Beth grew up in a loving home; however, in her early 20s she faced a very lonely time. During that time, she cried out to God and asked “If You are real, please show yourself to me!” God met her where she was and she trusted in the Lord Jesus at that time. Her life verse and desire is “no matter what happens, to conduct herself in a manner worthy of the gospel.” Philippians 1:27
Beth now resides in Tampa, Florida with her husband Larry. The Lord has blessed them by blending their family of five children. They currently have eight grandchildren and are hoping that there will be more grandchildren in the future.
Donna accepted Jesus as her Savior at the age of nine and has been amazed at God’s goodness and faithfulness throughout her life. She has been blessed to have had many mentors through each season of life, who have shown her what trusting God looks like. Donna and her husband, Bryan, have five children, one son-in-law, one soon to be daughter-in-law, and one wonderful grandson. Donna and Bryan have recently moved back to their home state of Arkansas after livingin southeast Alabama the past 23 years. Donna enjoys spending time with her family, laughing with friends (usually over coffee), going for long walks with her husband, and reading a good book (which may also be accompanied by a cup of coffee).
Sarah is a true Florida Cracker. She was born and raised in Southwest Florida. At the age of 6, Sarah accepted Jesus as her Lord and Savior, and she hasn't looked back since. Hebrews 13:8 is one of her favorite verses, "Jesus Christ is the same yesterday, today, and forever." Eating delicious desserts, spending time with her family and friends, and teaching people about Jesus are a few of the things she enjoys to do in her spare time.
Sarah has been married to her best friend and husband, Brandon, for 7 years. They have been blessed with one beautiful, determined son, Asher, who keeps them on their toes. Sarah and her family live in the Tampa area. They love exploring their community together, family hugs, and eating pizza whenever possible.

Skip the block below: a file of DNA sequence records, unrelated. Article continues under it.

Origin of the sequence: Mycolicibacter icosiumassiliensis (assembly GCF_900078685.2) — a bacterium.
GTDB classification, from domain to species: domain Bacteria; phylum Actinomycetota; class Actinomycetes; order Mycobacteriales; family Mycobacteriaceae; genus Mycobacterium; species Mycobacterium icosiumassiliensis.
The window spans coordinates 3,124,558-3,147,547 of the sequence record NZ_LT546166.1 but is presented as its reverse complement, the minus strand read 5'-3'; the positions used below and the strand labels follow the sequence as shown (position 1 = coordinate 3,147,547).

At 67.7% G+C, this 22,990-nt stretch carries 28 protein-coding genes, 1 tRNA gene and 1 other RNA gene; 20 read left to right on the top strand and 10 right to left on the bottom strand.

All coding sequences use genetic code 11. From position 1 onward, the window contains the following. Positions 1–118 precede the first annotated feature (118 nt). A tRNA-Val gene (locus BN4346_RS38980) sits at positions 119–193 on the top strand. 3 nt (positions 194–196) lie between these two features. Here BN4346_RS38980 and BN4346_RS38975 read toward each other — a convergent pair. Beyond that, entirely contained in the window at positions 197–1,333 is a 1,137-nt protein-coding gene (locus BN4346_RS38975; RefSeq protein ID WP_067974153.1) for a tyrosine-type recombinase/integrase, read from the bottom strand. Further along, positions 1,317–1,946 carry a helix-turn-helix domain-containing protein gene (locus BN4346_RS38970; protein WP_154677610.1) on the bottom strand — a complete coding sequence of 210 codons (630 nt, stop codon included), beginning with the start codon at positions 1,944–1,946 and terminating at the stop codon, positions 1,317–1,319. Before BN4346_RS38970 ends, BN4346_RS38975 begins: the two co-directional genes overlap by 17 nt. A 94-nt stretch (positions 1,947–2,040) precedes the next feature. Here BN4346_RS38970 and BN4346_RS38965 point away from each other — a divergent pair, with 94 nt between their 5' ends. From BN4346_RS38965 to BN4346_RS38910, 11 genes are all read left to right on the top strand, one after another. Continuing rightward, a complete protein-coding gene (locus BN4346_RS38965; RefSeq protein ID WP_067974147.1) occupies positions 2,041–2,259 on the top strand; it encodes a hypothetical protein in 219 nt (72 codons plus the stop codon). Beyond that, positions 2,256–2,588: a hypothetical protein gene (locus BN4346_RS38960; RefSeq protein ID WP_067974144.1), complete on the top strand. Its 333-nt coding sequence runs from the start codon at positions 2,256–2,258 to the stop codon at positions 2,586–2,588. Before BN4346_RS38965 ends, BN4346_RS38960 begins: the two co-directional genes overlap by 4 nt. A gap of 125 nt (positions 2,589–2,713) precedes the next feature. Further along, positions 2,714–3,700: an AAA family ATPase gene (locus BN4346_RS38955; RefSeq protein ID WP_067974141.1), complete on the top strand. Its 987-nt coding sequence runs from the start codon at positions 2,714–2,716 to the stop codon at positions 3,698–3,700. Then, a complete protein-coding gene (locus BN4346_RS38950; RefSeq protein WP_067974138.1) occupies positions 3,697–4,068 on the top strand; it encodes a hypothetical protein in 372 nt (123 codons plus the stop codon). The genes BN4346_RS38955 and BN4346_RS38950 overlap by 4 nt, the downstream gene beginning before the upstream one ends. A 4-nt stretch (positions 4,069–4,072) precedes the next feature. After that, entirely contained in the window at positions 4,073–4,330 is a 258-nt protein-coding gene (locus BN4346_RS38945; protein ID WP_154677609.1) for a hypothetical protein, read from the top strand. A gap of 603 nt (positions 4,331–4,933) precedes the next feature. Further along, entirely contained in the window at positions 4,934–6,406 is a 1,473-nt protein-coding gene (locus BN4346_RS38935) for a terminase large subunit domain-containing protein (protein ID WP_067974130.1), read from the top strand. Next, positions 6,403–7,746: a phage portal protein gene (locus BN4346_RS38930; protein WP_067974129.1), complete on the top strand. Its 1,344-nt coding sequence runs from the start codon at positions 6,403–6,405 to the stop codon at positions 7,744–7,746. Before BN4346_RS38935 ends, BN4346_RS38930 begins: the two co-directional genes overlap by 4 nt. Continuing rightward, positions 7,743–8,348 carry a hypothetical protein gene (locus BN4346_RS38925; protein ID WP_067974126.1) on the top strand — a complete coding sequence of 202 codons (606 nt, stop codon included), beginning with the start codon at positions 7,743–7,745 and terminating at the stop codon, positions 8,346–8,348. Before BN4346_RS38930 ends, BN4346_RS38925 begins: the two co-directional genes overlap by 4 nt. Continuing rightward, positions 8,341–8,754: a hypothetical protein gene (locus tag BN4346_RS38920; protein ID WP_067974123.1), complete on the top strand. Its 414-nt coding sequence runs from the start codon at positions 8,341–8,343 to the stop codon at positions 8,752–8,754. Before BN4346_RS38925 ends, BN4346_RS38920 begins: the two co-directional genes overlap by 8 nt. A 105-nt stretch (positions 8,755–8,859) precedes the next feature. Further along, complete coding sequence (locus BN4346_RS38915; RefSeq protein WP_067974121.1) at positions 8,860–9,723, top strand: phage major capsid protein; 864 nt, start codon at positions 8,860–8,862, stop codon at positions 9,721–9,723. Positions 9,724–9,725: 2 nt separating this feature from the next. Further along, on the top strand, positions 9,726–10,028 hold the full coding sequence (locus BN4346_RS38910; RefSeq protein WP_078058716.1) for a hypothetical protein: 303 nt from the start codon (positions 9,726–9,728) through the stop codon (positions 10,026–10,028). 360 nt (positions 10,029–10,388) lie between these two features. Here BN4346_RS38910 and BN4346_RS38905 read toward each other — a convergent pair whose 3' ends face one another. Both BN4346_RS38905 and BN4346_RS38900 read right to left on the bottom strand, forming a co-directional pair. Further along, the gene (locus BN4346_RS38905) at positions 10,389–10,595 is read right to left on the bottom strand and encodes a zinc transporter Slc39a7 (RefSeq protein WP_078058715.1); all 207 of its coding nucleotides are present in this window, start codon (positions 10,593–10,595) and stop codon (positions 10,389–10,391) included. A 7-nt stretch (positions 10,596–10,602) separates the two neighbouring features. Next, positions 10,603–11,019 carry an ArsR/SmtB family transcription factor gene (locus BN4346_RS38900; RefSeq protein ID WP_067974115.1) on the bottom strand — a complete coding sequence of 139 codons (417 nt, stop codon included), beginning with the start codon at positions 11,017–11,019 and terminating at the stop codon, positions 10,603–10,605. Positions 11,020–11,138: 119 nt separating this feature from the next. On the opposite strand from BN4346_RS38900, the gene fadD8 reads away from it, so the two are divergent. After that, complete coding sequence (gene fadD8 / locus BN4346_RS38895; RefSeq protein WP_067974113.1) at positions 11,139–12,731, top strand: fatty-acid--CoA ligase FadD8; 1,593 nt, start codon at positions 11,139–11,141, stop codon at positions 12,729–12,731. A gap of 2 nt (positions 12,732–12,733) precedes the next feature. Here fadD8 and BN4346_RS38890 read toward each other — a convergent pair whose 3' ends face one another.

Katie Flint just recently moved back home to Fort Myers, Florida with her husband, Ryan and two children, Collins and Madden. At the age of 5, Katie accepted Jesus Christ to be the Lord and Savior of her life, after attending Vacation Bible School. Through each phase of her life, God has shown her that He alone is trustworthy. The verse that has been her life source is Psalm 46:10- “Be still and know that I am God.”
She is a stay-at-home mom and enjoys exercising and baking. She has been married to her husband Ryan for almost 9 years, who is her high school sweetheart. They enjoy trying new restaurants, family trips to the beach, and relaxing at home.
Marsha grew up in a small rural town in upstate New York. In 2006, after finishing college, she moved to sunny SW Florida where she met her, now husband, Shawn. Together they enjoy spending family time with their two fun-loving toddler boys Zachariah and Kairos.
Marsha enjoys living an active lifestyle, which is helpful, considering that her favorite hobby is baking.
Though she attended church as a child, Marsha was not saved until adulthood when her eyes were finally opened to the love and mercy of Jesus Christ.
Since being saved, God has placed a loving burden on her heart to share the truth about God’s healing grace with those who may feel like forgiveness is not possible for them.